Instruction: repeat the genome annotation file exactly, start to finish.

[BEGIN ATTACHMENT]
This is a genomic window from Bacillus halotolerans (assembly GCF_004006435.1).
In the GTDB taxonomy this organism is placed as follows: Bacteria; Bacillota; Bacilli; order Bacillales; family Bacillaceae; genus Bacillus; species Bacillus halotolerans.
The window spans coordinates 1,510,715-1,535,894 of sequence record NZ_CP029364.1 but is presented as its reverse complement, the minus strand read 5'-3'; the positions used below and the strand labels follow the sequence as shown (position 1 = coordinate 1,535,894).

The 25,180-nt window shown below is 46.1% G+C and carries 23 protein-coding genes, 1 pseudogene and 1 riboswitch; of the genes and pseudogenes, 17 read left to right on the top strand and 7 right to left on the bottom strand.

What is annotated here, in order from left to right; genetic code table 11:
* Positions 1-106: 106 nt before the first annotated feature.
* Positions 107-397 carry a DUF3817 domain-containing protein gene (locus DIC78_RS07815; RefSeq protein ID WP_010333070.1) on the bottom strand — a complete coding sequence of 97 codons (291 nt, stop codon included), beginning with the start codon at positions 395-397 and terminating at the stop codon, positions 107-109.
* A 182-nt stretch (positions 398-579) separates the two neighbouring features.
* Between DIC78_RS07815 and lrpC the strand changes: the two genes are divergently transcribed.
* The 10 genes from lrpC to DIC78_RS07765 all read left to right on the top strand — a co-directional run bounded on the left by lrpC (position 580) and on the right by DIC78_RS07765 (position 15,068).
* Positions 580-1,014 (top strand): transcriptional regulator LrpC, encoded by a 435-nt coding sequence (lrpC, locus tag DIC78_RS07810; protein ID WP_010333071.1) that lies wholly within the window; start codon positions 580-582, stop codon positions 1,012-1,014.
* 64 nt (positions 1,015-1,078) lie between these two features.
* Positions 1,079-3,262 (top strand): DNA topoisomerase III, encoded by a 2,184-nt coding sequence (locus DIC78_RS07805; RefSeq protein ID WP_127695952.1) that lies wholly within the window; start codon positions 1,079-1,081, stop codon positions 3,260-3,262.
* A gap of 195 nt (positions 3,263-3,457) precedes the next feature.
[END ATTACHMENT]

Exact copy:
This is a genomic window from Bacillus halotolerans (assembly GCF_004006435.1).
In the GTDB taxonomy this organism is placed as follows: Bacteria; Bacillota; Bacilli; order Bacillales; family Bacillaceae; genus Bacillus; species Bacillus halotolerans.
The window spans coordinates 1,510,715-1,535,894 of sequence record NZ_CP029364.1 but is presented as its reverse complement, the minus strand read 5'-3'; the positions used below and the strand labels follow the sequence as shown (position 1 = coordinate 1,535,894).

The 25,180-nt window shown below is 46.1% G+C and carries 23 protein-coding genes, 1 pseudogene and 1 riboswitch; of the genes and pseudogenes, 17 read left to right on the top strand and 7 right to left on the bottom strand.

What is annotated here, in order from left to right; genetic code table 11:
* Positions 1-106: 106 nt before the first annotated feature.
* Positions 107-397 carry a DUF3817 domain-containing protein gene (locus DIC78_RS07815; RefSeq protein ID WP_010333070.1) on the bottom strand — a complete coding sequence of 97 codons (291 nt, stop codon included), beginning with the start codon at positions 395-397 and terminating at the stop codon, positions 107-109.
* A 182-nt stretch (positions 398-579) separates the two neighbouring features.
* Between DIC78_RS07815 and lrpC the strand changes: the two genes are divergently transcribed.
* The 10 genes from lrpC to DIC78_RS07765 all read left to right on the top strand — a co-directional run bounded on the left by lrpC (position 580) and on the right by DIC78_RS07765 (position 15,068).
* Positions 580-1,014 (top strand): transcriptional regulator LrpC, encoded by a 435-nt coding sequence (lrpC, locus tag DIC78_RS07810; protein ID WP_010333071.1) that lies wholly within the window; start codon positions 580-582, stop codon positions 1,012-1,014.
* 64 nt (positions 1,015-1,078) lie between these two features.
* Positions 1,079-3,262 (top strand): DNA topoisomerase III, encoded by a 2,184-nt coding sequence (locus DIC78_RS07805; RefSeq protein ID WP_127695952.1) that lies wholly within the window; start codon positions 1,079-1,081, stop codon positions 3,260-3,262.
* A gap of 195 nt (positions 3,263-3,457) precedes the next feature.